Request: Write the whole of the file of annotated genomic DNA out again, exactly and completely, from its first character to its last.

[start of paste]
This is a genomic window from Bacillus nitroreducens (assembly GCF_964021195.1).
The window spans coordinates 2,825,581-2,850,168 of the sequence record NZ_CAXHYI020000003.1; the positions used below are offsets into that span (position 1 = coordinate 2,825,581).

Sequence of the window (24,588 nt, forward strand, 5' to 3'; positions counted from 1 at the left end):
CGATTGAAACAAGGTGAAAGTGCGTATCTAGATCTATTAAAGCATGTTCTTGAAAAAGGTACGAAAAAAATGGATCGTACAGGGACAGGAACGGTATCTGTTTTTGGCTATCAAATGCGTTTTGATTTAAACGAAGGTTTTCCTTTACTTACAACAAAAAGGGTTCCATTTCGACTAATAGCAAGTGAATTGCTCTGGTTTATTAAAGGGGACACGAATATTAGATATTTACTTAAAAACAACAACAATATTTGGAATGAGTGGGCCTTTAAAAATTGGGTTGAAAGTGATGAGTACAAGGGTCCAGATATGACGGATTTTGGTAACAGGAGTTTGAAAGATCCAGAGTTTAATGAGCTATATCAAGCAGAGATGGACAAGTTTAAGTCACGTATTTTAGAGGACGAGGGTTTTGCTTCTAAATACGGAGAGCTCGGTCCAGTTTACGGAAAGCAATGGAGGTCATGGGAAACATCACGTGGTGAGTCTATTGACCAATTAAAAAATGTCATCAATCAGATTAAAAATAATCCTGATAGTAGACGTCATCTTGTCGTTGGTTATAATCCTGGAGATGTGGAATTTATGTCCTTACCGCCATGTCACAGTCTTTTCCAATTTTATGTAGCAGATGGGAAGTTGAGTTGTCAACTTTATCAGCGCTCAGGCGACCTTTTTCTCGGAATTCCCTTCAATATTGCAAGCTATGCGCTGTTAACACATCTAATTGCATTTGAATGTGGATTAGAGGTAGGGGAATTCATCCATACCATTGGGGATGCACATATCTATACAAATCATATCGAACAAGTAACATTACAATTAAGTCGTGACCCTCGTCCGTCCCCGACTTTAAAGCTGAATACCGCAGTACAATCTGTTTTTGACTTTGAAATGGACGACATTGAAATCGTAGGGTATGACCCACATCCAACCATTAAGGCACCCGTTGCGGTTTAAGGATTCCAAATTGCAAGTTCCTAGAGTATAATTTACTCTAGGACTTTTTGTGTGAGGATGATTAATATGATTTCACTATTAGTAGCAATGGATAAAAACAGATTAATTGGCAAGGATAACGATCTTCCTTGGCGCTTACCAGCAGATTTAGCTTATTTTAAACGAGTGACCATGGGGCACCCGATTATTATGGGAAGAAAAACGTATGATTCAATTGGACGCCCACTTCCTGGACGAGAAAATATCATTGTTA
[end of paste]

This is a genomic window from Bacillus nitroreducens (assembly GCF_964021195.1).
The window spans coordinates 2,825,581-2,850,168 of the sequence record NZ_CAXHYI020000003.1; the positions used below are offsets into that span (position 1 = coordinate 2,825,581).

Sequence of the window (24,588 nt, forward strand, 5' to 3'; positions counted from 1 at the left end):
CGATTGAAACAAGGTGAAAGTGCGTATCTAGATCTATTAAAGCATGTTCTTGAAAAAGGTACGAAAAAAATGGATCGTACAGGGACAGGAACGGTATCTGTTTTTGGCTATCAAATGCGTTTTGATTTAAACGAAGGTTTTCCTTTACTTACAACAAAAAGGGTTCCATTTCGACTAATAGCAAGTGAATTGCTCTGGTTTATTAAAGGGGACACGAATATTAGATATTTACTTAAAAACAACAACAATATTTGGAATGAGTGGGCCTTTAAAAATTGGGTTGAAAGTGATGAGTACAAGGGTCCAGATATGACGGATTTTGGTAACAGGAGTTTGAAAGATCCAGAGTTTAATGAGCTATATCAAGCAGAGATGGACAAGTTTAAGTCACGTATTTTAGAGGACGAGGGTTTTGCTTCTAAATACGGAGAGCTCGGTCCAGTTTACGGAAAGCAATGGAGGTCATGGGAAACATCACGTGGTGAGTCTATTGACCAATTAAAAAATGTCATCAATCAGATTAAAAATAATCCTGATAGTAGACGTCATCTTGTCGTTGGTTATAATCCTGGAGATGTGGAATTTATGTCCTTACCGCCATGTCACAGTCTTTTCCAATTTTATGTAGCAGATGGGAAGTTGAGTTGTCAACTTTATCAGCGCTCAGGCGACCTTTTTCTCGGAATTCCCTTCAATATTGCAAGCTATGCGCTGTTAACACATCTAATTGCATTTGAATGTGGATTAGAGGTAGGGGAATTCATCCATACCATTGGGGATGCACATATCTATACAAATCATATCGAACAAGTAACATTACAATTAAGTCGTGACCCTCGTCCGTCCCCGACTTTAAAGCTGAATACCGCAGTACAATCTGTTTTTGACTTTGAAATGGACGACATTGAAATCGTAGGGTATGACCCACATCCAACCATTAAGGCACCCGTTGCGGTTTAAGGATTCCAAATTGCAAGTTCCTAGAGTATAATTTACTCTAGGACTTTTTGTGTGAGGATGATTAATATGATTTCACTATTAGTAGCAATGGATAAAAACAGATTAATTGGCAAGGATAACGATCTTCCTTGGCGCTTACCAGCAGATTTAGCTTATTTTAAACGAGTGACCATGGGGCACCCGATTATTATGGGAAGAAAAACGTATGATTCAATTGGACGCCCACTTCCTGGACGAGAAAATATCATTGTTA